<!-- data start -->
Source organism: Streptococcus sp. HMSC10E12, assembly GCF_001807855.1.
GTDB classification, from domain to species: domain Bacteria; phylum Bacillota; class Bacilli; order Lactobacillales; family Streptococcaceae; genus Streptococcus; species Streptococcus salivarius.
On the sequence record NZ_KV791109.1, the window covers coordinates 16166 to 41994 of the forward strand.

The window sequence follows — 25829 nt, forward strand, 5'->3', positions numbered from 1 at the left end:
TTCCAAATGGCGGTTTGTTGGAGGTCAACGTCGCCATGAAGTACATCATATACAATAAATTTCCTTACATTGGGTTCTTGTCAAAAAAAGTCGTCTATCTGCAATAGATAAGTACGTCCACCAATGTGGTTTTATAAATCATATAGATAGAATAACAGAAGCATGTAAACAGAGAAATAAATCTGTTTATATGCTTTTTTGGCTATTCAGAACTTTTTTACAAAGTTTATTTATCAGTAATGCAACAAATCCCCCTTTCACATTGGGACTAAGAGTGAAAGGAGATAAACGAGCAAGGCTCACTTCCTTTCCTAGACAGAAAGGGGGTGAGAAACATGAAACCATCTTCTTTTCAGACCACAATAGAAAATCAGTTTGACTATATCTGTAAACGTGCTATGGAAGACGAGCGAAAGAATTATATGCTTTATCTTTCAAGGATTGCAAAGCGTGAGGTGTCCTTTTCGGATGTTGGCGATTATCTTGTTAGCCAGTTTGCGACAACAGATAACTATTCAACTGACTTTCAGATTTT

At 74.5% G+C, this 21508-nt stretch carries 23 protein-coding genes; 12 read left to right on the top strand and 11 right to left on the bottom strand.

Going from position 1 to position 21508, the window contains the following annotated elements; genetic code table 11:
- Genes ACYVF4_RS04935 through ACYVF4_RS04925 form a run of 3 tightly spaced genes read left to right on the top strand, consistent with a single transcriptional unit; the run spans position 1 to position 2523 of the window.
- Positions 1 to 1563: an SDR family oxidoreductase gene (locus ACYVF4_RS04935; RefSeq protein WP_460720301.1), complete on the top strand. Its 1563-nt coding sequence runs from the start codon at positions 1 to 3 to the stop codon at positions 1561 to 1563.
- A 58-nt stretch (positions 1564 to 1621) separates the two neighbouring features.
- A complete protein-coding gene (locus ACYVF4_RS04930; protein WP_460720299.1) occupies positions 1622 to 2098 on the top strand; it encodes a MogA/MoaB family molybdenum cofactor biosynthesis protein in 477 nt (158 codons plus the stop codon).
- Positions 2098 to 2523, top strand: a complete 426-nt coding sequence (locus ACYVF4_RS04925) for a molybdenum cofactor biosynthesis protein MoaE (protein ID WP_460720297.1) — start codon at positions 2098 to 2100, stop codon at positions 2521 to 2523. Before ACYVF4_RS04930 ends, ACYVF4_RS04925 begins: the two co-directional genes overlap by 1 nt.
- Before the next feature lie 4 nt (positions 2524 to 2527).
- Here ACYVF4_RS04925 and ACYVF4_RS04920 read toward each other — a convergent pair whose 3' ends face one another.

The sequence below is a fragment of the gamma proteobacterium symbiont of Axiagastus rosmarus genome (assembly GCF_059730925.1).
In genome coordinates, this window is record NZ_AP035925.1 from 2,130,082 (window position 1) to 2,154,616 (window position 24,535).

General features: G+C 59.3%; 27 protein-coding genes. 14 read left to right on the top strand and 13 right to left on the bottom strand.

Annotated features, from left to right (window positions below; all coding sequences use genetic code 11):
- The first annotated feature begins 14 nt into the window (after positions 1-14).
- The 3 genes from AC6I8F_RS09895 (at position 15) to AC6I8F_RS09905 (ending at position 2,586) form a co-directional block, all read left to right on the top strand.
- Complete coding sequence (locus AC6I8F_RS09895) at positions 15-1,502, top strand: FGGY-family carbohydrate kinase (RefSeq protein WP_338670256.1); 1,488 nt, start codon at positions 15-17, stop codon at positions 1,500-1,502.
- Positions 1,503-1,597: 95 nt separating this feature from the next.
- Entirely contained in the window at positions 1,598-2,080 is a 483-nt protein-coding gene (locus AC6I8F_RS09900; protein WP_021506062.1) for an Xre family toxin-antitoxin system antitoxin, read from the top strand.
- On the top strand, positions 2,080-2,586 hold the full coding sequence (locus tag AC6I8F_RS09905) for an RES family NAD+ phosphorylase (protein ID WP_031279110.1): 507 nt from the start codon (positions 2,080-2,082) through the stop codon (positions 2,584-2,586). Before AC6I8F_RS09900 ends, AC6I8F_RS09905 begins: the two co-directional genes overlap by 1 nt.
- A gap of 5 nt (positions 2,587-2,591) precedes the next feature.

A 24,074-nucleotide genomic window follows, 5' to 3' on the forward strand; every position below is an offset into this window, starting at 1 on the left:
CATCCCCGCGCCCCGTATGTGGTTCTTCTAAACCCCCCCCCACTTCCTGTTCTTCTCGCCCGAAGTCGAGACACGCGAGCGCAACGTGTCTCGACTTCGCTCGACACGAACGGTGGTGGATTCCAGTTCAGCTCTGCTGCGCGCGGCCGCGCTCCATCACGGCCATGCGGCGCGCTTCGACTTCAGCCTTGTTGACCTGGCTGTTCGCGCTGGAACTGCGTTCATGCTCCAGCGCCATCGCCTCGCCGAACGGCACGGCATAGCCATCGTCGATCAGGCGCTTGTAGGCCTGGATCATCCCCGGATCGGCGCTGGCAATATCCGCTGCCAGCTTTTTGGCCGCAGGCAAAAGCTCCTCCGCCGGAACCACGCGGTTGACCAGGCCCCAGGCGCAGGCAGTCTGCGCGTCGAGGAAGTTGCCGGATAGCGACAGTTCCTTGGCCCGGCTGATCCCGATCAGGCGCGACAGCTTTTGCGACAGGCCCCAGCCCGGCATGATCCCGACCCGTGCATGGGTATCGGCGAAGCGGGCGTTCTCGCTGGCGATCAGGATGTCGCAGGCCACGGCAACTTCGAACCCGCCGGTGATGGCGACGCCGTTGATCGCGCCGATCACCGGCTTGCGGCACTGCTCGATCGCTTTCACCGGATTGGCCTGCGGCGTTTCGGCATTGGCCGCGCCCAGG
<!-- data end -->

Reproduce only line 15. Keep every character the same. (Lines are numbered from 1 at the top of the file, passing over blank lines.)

The sequence below is a fragment of the gamma proteobacterium symbiont of Axiagastus rosmarus genome (assembly GCF_059730925.1).